What is Reverse Domain Name System?


As its name suggests, a reverse DNS merely points an IP address to a hostname, the opposite of what a DNS does.

Email servers frequently employ reverse lookups which use an IP address to query the DNS server. The DNS server will return the hostname or domain name if the record for the IP address is present.

E.g. 216.58.223.228 ➡ www.google.com

The reverse DNS uses a certain type of record called a pointer record (PTR):

What is a PTR record?


In a domain name system, a PTR record is a resource record. It serves as an email anti-spam technique. Because it links an IP address to a domain name, it's also referred to as a "reverse domain name system," or RDNS.

In contrast, an A record associates or maps a domain's actual IP address, and Internet traffic uses this record to find the computer that hosts your domain's DNS settings. If an email server queries the pointer record for a particular IP address and it doesn’t find one or it doesn’t match, the message would be sent to the spam folder.

The pointer record has a hostname, which is the IP address in reverse, with the special suffix in-addr.arpa. This suffix is the domain name used for pointer records, which provides a smoother email process and prevents your emails from being sent to the receiver’s spam folders.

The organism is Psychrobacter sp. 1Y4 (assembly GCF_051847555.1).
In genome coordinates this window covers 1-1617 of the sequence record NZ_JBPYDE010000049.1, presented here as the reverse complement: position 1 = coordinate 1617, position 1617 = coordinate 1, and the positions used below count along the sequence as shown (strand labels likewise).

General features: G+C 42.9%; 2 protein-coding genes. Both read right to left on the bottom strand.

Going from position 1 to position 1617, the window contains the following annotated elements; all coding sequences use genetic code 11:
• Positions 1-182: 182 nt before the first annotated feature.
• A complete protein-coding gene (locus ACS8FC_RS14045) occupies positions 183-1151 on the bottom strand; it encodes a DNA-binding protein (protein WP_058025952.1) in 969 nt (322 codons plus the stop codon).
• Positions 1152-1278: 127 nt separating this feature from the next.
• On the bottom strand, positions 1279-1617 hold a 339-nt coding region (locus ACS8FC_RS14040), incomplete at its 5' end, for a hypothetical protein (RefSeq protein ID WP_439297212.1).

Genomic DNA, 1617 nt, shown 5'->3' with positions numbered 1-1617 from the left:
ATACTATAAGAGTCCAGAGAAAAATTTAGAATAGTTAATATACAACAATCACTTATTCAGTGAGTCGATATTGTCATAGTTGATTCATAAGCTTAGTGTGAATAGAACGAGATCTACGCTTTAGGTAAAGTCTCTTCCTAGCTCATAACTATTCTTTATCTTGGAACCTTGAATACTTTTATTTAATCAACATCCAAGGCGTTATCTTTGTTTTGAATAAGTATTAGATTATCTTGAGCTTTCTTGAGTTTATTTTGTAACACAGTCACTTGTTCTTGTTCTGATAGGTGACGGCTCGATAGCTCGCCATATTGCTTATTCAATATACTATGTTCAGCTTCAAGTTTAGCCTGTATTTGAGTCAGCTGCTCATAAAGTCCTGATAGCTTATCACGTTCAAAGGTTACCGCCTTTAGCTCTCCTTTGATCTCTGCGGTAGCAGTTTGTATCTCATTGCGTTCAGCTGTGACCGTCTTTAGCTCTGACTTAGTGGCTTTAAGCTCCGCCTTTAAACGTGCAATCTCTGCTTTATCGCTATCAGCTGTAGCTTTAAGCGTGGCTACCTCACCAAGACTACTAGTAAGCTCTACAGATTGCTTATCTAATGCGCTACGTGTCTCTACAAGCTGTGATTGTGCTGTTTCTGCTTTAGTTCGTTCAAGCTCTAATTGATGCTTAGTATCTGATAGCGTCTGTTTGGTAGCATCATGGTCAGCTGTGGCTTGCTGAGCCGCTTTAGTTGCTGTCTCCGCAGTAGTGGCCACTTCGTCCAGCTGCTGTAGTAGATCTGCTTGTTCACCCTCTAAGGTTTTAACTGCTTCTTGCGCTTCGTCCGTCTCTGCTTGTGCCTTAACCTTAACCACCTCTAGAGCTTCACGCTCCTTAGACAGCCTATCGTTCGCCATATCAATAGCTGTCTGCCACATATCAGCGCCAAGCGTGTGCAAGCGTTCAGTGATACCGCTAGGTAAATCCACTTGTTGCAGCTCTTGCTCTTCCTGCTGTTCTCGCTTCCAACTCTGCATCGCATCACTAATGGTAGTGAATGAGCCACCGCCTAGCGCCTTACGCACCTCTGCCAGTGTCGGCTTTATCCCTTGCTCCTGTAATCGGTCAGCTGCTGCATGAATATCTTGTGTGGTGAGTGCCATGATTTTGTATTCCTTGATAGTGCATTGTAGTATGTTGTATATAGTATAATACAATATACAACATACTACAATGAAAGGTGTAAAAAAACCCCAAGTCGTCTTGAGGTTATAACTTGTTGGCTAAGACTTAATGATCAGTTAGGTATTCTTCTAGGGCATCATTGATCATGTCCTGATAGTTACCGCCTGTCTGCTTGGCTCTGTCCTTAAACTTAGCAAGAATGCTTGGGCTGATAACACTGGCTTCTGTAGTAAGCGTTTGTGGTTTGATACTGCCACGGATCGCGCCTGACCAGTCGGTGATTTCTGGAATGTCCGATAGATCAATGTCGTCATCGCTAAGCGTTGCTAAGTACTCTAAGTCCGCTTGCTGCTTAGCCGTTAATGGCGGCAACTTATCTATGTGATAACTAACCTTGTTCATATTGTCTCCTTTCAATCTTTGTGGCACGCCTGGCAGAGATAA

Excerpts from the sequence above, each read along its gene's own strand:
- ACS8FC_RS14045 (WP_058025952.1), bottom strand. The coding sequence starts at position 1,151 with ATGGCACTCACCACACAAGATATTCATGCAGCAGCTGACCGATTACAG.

PTR record

If you look at the image above, you'll notice that the IP address was returned in reverse, along with the previously mentioned suffix in-addr.arpa.

What is the Purpose of PTR Records?


The primary purpose of PTR is mail server validation. Unless you're using a dedicated server, the pointer record is configured in the DNS and it’s put up by the web hosting provider, so you won't need to set up or manage the PTR record on your own.

You don't have problems with email spam because your server has a PTR record that can be linked to your domain name. Most email services check PTR for the servers they are about to receive messages from to see whether they are authentic, PTR is used to combat spam.

PTR Record Structure


The PTR records have the same format as other types of DNS records. The following information is organized according to each field:

<name><ttl><class><type><rdata>

  • <name>: This contains the IP address.

  • <ttl>: This is the time in seconds or Time to Live, for which every entry is valid.

  • <class>: This contains the abbreviation of the DNS record class being used.

  • <type>: This is the record type.

  • <rdata>: This contains the domain, hostname, or resource data.

How to Lookup a PTR Record?


With the help of the command line interface (CLI) or an online tool, anyone can look up a PTR record. Different operating systems require commands to look for a PTR record;

Windows

The easiest way to check the Reverse DNS records of a domain on a window machine is the “nslookup” command;

nslookup –q=ptr IP_Address

MAC

For your MAC OS you can simply lookup a pointer record in the command line by typing;

dig -x IP_Address

dig IP_Address ptr

Another option to check a pointer record would be via a website like DNS checker.org, NSLookup.IO, etc.